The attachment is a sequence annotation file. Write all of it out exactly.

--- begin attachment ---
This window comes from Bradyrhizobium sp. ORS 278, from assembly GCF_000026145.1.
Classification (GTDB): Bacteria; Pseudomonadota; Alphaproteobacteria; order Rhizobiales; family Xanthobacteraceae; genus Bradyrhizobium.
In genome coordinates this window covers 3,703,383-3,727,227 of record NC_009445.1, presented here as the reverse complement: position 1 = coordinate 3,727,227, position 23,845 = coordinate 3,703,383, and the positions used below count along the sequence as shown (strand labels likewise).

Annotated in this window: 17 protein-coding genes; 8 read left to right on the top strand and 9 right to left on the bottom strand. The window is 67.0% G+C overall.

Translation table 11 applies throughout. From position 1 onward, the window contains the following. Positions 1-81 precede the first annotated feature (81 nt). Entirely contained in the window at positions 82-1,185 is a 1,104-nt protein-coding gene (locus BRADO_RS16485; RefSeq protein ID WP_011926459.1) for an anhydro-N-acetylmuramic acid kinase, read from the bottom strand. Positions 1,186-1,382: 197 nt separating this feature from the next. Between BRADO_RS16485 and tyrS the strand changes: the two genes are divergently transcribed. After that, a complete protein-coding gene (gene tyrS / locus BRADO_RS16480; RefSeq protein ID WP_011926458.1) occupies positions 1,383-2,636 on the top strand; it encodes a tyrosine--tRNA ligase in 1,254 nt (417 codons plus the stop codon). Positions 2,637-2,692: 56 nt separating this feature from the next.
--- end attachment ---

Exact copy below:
This window comes from Bradyrhizobium sp. ORS 278, from assembly GCF_000026145.1.
Classification (GTDB): Bacteria; Pseudomonadota; Alphaproteobacteria; order Rhizobiales; family Xanthobacteraceae; genus Bradyrhizobium.
In genome coordinates this window covers 3,703,383-3,727,227 of record NC_009445.1, presented here as the reverse complement: position 1 = coordinate 3,727,227, position 23,845 = coordinate 3,703,383, and the positions used below count along the sequence as shown (strand labels likewise).

Annotated in this window: 17 protein-coding genes; 8 read left to right on the top strand and 9 right to left on the bottom strand. The window is 67.0% G+C overall.

Translation table 11 applies throughout. From position 1 onward, the window contains the following. Positions 1-81 precede the first annotated feature (81 nt). Entirely contained in the window at positions 82-1,185 is a 1,104-nt protein-coding gene (locus BRADO_RS16485; RefSeq protein ID WP_011926459.1) for an anhydro-N-acetylmuramic acid kinase, read from the bottom strand. Positions 1,186-1,382: 197 nt separating this feature from the next. Between BRADO_RS16485 and tyrS the strand changes: the two genes are divergently transcribed. After that, a complete protein-coding gene (gene tyrS / locus BRADO_RS16480; RefSeq protein ID WP_011926458.1) occupies positions 1,383-2,636 on the top strand; it encodes a tyrosine--tRNA ligase in 1,254 nt (417 codons plus the stop codon). Positions 2,637-2,692: 56 nt separating this feature from the next.